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Riding for the future of cycling

Maj. Ian Holt, orange jersey, fights for position on a velodrome track during the 2014 Elite Nationals in Rock Hill, S.C. Holt is an elite cyclist representing the Air Force and U.S. military in events in America and abroad. Holt is the Headquarters Air Force Space Command vault concepts lead. (Courtesy photo)

Maj. Ian Holt, orange jersey, fights for position on a velodrome track during the 2014 Elite Nationals in Rock Hill, S.C. Holt is an elite cyclist representing the Air Force and U.S. military in events in America and abroad. Holt is the Headquarters Air Force Space Command vault concepts lead. (Courtesy photo)

Maj. Ian Holt, seated left, shares strategy and wisdom with members of the U.S. Air Force Academy Falcons cycling team as they prepare for a 2014 team time trial in Richmond, Va. Holt is the Headquarters Air Force Space Command vault concepts lead. (Courtesy photo)

Maj. Ian Holt, seated left, shares strategy and wisdom with members of the U.S. Air Force Academy Falcons cycling team as they prepare for a 2014 team time trial in Richmond, Va. Holt is the Headquarters Air Force Space Command vault concepts lead. (Courtesy photo)

PETERSON AIR FORCE BASE, Colo. (AFNS) -- Following a full day of work developing Air Force models, Maj. Ian Holt, the Headquarters Air Force Space Command vault concepts lead, mounts his Felt bicycle and starts pedaling on a three-hour training ride. It's all part of the regimen prescribed by his coach leading up to the sixth Conseil International du Sport Militaire (CISM) - the international military sports championships.

Holt is an elite cyclist and participated in the previous five CISM events. The next gathering of military athletes from around the globe takes place Oct. 2-11, 2015, in Mungyeong, South Korea.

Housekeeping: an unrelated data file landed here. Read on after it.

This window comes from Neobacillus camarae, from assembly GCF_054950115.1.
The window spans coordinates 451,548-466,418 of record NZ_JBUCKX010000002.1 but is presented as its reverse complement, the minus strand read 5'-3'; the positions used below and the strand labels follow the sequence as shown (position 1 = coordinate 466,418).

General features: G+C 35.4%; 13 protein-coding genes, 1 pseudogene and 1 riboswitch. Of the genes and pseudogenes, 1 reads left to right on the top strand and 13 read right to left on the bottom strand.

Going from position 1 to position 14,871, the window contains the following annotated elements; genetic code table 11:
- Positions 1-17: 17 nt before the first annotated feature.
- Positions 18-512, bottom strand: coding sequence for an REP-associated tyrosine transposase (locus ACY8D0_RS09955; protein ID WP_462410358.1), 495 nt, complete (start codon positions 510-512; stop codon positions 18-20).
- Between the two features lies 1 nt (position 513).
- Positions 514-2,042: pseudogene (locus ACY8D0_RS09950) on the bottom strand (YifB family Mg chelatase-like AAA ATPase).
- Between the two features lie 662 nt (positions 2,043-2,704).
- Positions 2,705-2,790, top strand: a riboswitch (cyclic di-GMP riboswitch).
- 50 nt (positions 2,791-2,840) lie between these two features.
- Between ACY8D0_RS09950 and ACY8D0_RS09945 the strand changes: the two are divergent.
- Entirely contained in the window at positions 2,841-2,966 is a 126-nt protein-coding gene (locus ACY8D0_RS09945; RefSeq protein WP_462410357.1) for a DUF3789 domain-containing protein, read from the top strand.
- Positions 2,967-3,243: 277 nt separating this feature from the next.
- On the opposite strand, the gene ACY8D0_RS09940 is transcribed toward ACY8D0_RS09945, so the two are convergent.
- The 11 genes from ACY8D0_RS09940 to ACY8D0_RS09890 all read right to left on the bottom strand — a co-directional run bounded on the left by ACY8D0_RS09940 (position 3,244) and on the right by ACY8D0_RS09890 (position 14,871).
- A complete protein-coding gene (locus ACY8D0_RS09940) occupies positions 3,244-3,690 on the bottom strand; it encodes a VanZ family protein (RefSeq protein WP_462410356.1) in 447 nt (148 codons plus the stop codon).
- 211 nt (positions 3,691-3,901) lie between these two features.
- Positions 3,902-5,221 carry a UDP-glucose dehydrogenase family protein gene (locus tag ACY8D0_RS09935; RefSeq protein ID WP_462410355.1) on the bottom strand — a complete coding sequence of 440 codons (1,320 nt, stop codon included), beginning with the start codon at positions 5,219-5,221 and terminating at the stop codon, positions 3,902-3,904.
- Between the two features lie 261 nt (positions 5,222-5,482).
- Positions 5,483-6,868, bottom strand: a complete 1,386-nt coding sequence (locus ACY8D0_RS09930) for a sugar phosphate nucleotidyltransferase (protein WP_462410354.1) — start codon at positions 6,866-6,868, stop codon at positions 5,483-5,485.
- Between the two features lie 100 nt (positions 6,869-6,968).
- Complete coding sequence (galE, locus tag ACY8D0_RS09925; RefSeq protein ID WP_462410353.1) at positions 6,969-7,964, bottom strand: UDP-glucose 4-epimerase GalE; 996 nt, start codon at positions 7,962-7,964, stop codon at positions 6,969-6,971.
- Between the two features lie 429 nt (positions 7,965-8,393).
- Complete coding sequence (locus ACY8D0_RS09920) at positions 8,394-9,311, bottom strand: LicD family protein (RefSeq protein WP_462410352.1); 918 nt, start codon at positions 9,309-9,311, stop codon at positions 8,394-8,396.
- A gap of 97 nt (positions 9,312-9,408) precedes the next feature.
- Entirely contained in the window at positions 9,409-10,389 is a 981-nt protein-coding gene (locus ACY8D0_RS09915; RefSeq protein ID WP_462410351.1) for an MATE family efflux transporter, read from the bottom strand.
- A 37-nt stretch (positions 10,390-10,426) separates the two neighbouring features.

Dreams of playing hockey at the U.S. Air Force Academy were not to be, launching Holt into his cycling career. He now represents the Air Force at the highest levels of competition. Holt is preparing to take his efforts to the race track once more at the CISM, an event that may be his last competition of this type before bowing out to allow younger riders to take the lead.

Holt, the 2009 Air Force Athlete of the Year, almost stopped competing when he was an operations group executive officer. Keeping up with a busy work schedule and intense training was a tremendous challenge, but he said he was able to regulate his schedule and continue his cycling career.

"This will definitely be my last hurrah at this level," Holt said. "I am trying to develop younger athletes."

Holt is supporting and mentoring some athletes right now as coach of the Academy cycling team. Some of those riders have great potential he said, and could surpass what he's accomplished. Presently getting other military cyclists motivated for the World Championships is important for him, and this year the cycling event is taking place in conjunction with the world games - only the Olympics are bigger in terms of sporting events.